appear for the came out with big headlines "Un- members of that body elect a tem gan at the Cincinnati conservatory;
be in a position to
Caldwell. Danville. Commerce; West Virginia or Tennessee footporary representative to serve until piano with Nienczyslaw Munz, PoJanet Edwards, Rockville, HL Arts ball games, the Armistice day pa- derdog Wildcats Tackle Unbeaten the next regular election. The lish pianist; piano repertoire with
Mississippi Slate at 2 p.m. TODAY
Guy Maier; organ repertoire with
and Sciences; Nancy Elizabeth rade, or for the coming basketball in Memphis,"
the football team was dean of the college in which the Wlnslow Cheney; modern music
Faulkner, Lexington, Arts and Sci- season," said Dr. Alexander Capur-svacancy occurs is asked to submit
strolling around as big as you please
composences; Phyllis Renna Freed, Passaic,
head of the music department on the campus. They didn't leave a list of five eligible persons and with Roy Harris, American
N. J, Arts and Sciences; Carolyn and conductor
University until 3 p.m. Friday for the long the . assembly elects one of those er; organ with Marcel Dupre, proof the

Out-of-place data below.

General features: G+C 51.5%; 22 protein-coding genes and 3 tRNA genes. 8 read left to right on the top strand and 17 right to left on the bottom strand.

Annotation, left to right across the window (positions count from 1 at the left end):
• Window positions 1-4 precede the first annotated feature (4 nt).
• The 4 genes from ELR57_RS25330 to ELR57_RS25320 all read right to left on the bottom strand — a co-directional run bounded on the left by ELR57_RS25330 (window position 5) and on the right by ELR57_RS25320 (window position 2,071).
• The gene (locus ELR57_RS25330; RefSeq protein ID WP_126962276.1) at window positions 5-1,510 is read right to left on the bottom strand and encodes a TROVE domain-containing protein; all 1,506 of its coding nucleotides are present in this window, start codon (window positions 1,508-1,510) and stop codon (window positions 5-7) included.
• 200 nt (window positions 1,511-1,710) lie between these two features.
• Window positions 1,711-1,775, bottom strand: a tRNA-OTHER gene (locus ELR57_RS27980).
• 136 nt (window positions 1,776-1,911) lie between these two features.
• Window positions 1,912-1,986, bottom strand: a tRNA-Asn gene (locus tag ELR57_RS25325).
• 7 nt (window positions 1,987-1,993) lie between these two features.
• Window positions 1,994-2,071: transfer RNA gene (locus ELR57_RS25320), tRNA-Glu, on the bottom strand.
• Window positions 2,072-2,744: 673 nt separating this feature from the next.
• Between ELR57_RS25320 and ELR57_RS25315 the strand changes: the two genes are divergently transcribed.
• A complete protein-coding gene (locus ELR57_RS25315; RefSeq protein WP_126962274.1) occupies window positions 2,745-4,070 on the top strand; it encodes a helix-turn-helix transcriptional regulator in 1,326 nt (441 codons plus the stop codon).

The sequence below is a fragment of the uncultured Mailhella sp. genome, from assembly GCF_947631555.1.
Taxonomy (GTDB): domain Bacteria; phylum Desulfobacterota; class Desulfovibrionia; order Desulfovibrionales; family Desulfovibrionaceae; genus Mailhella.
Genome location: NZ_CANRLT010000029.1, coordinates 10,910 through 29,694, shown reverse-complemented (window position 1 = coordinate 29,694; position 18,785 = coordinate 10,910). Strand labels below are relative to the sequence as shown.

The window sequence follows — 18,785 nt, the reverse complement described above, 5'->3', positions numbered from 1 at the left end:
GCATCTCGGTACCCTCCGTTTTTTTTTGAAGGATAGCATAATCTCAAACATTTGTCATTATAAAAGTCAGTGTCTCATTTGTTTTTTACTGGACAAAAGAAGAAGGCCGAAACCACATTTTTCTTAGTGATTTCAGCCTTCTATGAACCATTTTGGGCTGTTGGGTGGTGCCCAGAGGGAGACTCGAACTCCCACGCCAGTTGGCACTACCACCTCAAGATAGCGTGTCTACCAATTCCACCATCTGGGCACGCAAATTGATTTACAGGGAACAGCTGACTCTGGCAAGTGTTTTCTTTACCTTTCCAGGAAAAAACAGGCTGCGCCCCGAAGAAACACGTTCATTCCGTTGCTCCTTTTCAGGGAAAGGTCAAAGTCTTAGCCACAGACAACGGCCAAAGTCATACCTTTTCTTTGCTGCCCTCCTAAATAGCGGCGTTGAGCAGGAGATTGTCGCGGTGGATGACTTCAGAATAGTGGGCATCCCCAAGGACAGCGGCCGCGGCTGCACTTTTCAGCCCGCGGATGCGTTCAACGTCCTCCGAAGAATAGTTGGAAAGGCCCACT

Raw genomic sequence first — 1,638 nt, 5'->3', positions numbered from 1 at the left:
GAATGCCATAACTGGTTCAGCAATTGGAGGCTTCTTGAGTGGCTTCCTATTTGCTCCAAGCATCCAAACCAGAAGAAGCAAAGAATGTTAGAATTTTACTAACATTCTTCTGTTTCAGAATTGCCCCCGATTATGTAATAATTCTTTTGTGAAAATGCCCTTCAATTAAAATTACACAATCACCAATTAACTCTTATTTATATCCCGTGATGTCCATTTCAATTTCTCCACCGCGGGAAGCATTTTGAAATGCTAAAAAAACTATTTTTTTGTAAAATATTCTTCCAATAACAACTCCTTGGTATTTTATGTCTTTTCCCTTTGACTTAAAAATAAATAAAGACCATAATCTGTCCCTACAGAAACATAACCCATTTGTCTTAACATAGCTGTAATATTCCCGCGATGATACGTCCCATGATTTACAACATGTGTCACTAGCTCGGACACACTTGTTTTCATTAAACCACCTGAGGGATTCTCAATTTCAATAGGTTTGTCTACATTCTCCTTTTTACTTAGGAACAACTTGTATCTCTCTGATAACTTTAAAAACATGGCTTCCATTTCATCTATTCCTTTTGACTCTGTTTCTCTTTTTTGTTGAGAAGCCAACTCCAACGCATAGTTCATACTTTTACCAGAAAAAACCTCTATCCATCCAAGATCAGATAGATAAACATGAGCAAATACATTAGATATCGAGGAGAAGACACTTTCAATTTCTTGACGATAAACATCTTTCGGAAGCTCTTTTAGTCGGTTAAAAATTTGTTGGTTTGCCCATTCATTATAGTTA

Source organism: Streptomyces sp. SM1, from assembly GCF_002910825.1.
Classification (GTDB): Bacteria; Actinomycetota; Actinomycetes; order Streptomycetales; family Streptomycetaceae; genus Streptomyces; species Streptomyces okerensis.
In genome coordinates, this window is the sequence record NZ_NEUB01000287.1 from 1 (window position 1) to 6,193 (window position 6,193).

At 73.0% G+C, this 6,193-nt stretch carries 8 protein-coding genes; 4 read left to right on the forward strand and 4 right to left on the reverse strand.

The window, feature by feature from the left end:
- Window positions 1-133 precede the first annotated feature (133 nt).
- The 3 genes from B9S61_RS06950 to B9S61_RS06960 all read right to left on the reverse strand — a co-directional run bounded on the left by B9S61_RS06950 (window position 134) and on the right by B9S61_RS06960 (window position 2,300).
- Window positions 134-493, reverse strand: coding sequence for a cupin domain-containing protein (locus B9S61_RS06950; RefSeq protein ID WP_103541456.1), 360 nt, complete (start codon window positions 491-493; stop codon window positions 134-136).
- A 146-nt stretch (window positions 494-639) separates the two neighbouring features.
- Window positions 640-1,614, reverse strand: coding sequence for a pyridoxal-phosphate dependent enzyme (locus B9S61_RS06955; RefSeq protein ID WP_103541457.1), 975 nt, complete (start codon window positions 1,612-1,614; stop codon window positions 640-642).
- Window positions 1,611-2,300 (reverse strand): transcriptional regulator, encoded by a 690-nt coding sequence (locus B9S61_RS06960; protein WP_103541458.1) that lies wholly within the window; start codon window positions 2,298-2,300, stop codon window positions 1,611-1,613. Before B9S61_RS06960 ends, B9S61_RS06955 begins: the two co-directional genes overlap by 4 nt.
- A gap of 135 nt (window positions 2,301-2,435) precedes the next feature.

fessor of organ at the Paris conRhodes Hill, Carroll ton. Education; band, today.
trip to Memphis for the SATUR- five or, if the list is unsatisfactory, servatory; and study In the Julllard
Helen Porter Lipscomb. Lexington
calls for a new list.
Because of illness, death in the DAY game.
Graduate school. New York city.
Arts and Sciences; Ellen OBannon, family,
Budget Approved
schedule conflicts, and calls
Students stayed home to listen to
Lexington, Arts and Sciences; Susan
Bill Embry. SGA president, reConcert Organist
to military service, the UK "Best
Jane Oldham. Lexington, Arts and Band in Dixie" is again faced with the game by radio on Friday after ported that the 1944-4- 5 budget of
Mrs. Peniston has held her posinoon but there was no game, and the assembly has been approved
Sciences; Marjorie Palm ore Warner,
tion at Asbury college, Wilmore,
possibility of disbanding be- it was all The Kernel's mistake. It
Horse Cave, Arts and Sciences; Ma- the
signed by President Herman L since 1936. During the past eight (
cause of the lack of instrumental was just one of those crazy things and